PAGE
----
In order to "scratch" the annoying idea, we must turn our attention squarely upon it. This furnishes it the golden opportunity to sink a few roots into our consciousness. However we may abuse the unfortunate person who brings it to us, none the less the idea has been planted as a seed in the very heart of our being. Under proper conditions it may grow — and all learning is entirely a matter of growth. Every happening that in any way touches the idea from that time on will force us to make unconscious comparisons, and on these the seed within us grows. In the course of time, as we destroy one after another form the idea takes in the world outside of us, we become vaguely uneasy. Within us is a stirring; the old, long crystallized ideas gradually become hollow and undermined, till they may be shattered by the next challenge from the outside world — perhaps by the next savior that we stone to death. Then the miracle happens, and like Saul of old we hear a voice that cries (within us): "I am Jesus, whom thou persecutest."

That is why real teachers and real saviors are not concerned about the way people treat them. In their hearts is the knowledge that whether they are well-received or cast out, whether they are praised or persecuted, the people none the less must learn from them. A real teacher measures his progress, not by how easily the people seem to learn, but by how well they learn.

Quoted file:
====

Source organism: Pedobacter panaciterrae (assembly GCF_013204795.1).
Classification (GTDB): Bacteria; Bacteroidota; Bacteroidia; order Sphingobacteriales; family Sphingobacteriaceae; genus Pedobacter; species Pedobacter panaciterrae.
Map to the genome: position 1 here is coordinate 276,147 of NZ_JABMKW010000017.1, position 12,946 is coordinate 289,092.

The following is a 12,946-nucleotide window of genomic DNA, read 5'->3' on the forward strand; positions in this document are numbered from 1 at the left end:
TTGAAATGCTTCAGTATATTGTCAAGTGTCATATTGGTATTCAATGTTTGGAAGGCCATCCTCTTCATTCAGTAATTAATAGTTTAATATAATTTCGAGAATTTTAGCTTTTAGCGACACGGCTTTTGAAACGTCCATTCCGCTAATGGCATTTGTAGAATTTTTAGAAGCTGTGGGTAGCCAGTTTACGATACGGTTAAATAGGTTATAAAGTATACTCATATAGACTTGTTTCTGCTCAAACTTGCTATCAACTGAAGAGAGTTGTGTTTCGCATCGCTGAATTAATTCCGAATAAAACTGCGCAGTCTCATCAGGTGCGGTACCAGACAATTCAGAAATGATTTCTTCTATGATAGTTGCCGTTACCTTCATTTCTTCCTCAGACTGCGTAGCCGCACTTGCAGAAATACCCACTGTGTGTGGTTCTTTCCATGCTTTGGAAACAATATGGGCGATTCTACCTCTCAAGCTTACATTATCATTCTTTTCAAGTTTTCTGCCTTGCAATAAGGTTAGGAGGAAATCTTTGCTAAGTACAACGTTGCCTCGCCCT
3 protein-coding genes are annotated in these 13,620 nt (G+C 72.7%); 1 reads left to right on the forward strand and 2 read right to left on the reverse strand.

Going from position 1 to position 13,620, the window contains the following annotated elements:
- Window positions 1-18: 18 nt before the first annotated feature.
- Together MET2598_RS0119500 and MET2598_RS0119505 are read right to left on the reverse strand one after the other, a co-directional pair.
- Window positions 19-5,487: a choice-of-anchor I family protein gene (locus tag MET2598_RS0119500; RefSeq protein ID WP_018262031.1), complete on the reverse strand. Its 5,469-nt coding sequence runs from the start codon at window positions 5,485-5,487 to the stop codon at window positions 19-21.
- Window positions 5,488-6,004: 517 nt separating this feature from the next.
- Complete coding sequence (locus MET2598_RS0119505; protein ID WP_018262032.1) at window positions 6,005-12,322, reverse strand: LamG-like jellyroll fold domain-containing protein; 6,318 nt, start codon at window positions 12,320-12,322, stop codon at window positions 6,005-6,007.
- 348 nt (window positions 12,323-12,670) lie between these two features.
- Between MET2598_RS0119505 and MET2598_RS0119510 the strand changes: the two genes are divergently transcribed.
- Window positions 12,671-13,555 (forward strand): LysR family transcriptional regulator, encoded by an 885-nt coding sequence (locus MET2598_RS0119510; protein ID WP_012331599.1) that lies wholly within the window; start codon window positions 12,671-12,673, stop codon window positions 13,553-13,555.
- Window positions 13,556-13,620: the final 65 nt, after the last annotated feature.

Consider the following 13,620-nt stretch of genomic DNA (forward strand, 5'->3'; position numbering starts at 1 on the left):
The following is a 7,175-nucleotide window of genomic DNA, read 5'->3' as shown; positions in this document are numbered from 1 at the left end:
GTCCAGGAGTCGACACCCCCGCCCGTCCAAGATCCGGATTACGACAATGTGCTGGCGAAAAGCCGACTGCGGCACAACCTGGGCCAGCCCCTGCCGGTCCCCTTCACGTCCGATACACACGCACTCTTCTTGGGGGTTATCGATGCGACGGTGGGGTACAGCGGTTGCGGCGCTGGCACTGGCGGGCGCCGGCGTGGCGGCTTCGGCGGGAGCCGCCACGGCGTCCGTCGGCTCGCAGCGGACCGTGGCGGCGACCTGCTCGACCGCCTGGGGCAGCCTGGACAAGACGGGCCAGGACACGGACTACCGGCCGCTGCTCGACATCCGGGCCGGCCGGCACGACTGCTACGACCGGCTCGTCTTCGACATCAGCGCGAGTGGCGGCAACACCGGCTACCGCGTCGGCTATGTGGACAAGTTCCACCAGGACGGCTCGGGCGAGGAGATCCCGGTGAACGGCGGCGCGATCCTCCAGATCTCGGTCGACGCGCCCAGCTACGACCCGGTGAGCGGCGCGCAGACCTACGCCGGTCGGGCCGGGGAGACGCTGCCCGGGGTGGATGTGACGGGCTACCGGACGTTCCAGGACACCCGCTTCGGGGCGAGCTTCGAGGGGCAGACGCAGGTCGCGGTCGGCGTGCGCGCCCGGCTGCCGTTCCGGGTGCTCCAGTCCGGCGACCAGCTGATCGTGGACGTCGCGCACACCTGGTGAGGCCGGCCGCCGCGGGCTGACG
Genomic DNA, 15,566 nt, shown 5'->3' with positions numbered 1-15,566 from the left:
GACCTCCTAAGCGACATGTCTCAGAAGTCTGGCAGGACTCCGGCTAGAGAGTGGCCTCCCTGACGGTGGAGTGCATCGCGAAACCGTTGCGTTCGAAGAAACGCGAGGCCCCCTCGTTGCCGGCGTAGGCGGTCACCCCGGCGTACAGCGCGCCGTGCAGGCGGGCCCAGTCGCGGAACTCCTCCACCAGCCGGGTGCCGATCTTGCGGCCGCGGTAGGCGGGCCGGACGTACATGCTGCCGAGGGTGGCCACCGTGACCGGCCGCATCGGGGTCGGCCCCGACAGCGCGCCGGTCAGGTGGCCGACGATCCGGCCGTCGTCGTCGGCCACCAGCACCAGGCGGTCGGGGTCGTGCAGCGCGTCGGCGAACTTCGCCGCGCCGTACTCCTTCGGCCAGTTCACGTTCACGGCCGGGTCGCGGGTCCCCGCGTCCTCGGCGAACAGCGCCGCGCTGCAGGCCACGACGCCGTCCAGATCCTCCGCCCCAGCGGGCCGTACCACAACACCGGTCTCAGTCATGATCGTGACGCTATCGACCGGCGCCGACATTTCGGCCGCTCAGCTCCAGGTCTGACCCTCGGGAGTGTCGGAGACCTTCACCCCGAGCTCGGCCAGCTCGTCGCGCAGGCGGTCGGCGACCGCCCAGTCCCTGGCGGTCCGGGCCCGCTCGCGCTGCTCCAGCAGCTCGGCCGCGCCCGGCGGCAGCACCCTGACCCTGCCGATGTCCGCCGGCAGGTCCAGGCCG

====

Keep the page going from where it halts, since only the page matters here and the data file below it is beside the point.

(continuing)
One of the most worth-while speakers in America today — Sadhu Grewal - — paused at the climax of one of his finest lectures to explain: "But lectures like this are not teaching!" His audience, under the illusion that they were actually learning the information being presented to them, did not understand this deep point of psychology. However, if you were to ask those people today what they learned at that lecture (delivered only a few months ago), you would find that they remember practically none of it. Scientific figures show that people remember only three percent of the things they hear at a lecture. Even of this three percent, it is questionable how much is really learned, and how much remains as mere "information."